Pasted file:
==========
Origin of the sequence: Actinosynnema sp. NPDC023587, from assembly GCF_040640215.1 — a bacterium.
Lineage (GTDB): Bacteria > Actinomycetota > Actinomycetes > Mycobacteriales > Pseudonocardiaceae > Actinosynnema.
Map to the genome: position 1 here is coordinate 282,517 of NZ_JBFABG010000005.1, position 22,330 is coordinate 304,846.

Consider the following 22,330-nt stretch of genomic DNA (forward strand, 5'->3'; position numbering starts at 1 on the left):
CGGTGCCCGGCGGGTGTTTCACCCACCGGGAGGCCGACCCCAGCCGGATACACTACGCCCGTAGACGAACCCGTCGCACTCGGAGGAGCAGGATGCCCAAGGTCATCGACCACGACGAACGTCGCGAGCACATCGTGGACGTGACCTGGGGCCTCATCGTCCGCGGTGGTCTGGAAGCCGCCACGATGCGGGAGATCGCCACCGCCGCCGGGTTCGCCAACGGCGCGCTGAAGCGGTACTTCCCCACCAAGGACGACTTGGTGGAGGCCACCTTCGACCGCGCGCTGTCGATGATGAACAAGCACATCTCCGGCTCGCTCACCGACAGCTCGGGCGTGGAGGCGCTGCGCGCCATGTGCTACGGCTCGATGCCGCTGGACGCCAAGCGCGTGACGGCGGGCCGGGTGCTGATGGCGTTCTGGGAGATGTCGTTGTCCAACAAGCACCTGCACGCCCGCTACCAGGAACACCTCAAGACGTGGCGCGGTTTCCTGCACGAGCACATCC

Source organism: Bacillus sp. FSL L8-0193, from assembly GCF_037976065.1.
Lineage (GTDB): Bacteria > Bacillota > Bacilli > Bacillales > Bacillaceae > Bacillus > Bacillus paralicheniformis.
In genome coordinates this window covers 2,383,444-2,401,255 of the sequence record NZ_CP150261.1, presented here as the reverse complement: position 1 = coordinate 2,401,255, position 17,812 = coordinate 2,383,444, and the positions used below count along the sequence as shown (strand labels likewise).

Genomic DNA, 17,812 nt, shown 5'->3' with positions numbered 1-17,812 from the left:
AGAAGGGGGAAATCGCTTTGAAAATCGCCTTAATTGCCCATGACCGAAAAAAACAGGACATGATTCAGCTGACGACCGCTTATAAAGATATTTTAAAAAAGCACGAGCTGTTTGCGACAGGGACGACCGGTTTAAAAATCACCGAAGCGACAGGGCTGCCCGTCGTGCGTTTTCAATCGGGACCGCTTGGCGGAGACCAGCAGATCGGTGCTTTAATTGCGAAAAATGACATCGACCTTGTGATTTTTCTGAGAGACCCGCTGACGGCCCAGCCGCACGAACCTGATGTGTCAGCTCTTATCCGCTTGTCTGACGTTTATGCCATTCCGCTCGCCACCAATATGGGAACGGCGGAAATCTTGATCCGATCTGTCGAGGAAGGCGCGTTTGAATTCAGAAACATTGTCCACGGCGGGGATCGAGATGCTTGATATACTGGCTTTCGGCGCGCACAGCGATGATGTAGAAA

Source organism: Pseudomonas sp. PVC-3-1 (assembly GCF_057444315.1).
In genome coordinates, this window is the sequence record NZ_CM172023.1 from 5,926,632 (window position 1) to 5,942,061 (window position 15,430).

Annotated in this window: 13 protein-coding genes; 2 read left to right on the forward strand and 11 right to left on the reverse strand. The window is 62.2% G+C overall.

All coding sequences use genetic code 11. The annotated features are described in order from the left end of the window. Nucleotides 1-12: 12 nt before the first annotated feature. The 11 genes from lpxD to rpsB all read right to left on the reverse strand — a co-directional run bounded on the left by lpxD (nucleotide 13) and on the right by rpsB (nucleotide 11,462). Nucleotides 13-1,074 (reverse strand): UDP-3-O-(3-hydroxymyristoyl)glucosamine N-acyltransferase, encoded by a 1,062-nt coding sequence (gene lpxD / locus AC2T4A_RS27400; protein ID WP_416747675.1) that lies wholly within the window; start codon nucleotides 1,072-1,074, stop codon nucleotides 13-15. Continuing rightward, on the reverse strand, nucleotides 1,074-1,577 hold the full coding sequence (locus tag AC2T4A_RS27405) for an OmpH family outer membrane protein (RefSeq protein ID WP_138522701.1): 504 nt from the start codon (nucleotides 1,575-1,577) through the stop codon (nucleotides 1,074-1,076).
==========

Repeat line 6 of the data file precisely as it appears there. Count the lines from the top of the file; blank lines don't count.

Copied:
Source organism: Bacillus sp. FSL L8-0193, from assembly GCF_037976065.1.